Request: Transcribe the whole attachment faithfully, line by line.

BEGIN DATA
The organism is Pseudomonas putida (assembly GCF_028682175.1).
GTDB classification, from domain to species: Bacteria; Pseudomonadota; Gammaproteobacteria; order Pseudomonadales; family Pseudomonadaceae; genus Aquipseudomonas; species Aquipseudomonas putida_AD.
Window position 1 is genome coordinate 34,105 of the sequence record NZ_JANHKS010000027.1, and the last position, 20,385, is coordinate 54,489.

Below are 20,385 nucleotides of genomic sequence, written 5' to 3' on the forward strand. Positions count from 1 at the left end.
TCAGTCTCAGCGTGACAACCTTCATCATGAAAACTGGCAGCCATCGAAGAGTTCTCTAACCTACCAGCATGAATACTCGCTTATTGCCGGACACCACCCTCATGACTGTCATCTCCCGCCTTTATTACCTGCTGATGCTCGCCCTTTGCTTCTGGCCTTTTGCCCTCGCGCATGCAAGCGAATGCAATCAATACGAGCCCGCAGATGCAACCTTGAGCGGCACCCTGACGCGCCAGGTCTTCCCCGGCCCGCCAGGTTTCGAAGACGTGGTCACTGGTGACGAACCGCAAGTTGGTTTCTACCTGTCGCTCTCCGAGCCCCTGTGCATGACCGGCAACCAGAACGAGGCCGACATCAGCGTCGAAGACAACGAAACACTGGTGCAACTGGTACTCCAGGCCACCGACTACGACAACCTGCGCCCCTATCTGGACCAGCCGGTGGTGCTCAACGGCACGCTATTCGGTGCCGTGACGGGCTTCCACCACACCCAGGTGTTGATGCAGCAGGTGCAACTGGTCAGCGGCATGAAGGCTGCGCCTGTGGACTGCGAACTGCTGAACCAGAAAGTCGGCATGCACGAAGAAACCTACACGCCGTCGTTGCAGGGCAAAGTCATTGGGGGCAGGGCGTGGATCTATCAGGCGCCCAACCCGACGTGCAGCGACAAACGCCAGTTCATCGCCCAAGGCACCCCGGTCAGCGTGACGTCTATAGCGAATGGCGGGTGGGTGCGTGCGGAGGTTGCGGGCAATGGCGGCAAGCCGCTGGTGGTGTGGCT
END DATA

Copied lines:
The organism is Pseudomonas putida (assembly GCF_028682175.1).
GTDB classification, from domain to species: Bacteria; Pseudomonadota; Gammaproteobacteria; order Pseudomonadales; family Pseudomonadaceae; genus Aquipseudomonas; species Aquipseudomonas putida_AD.
Window position 1 is genome coordinate 34,105 of the sequence record NZ_JANHKS010000027.1, and the last position, 20,385, is coordinate 54,489.

Below are 20,385 nucleotides of genomic sequence, written 5' to 3' on the forward strand. Positions count from 1 at the left end.
TCAGTCTCAGCGTGACAACCTTCATCATGAAAACTGGCAGCCATCGAAGAGTTCTCTAACCTACCAGCATGAATACTCGCTTATTGCCGGACACCACCCTCATGACTGTCATCTCCCGCCTTTATTACCTGCTGATGCTCGCCCTTTGCTTCTGGCCTTTTGCCCTCGCGCATGCAAGCGAATGCAATCAATACGAGCCCGCAGATGCAACCTTGAGCGGCACCCTGACGCGCCAGGTCTTCCCCGGCCCGCCAGGTTTCGAAGACGTGGTCACTGGTGACGAACCGCAAGTTGGTTTCTACCTGTCGCTCTCCGAGCCCCTGTGCATGACCGGCAACCAGAACGAGGCCGACATCAGCGTCGAAGACAACGAAACACTGGTGCAACTGGTACTCCAGGCCACCGACTACGACAACCTGCGCCCCTATCTGGACCAGCCGGTGGTGCTCAACGGCACGCTATTCGGTGCCGTGACGGGCTTCCACCACACCCAGGTGTTGATGCAGCAGGTGCAACTGGTCAGCGGCATGAAGGCTGCGCCTGTGGACTGCGAACTGCTGAACCAGAAAGTCGGCATGCACGAAGAAACCTACACGCCGTCGTTGCAGGGCAAAGTCATTGGGGGCAGGGCGTGGATCTATCAGGCGCCCAACCCGACGTGCAGCGACAAACGCCAGTTCATCGCCCAAGGCACCCCGGTCAGCGTGACGTCTATAGCGAATGGCGGGTGGGTGCGTGCGGAGGTTGCGGGCAATGGCGGCAAGCCGCTGGTGGTGTGGCT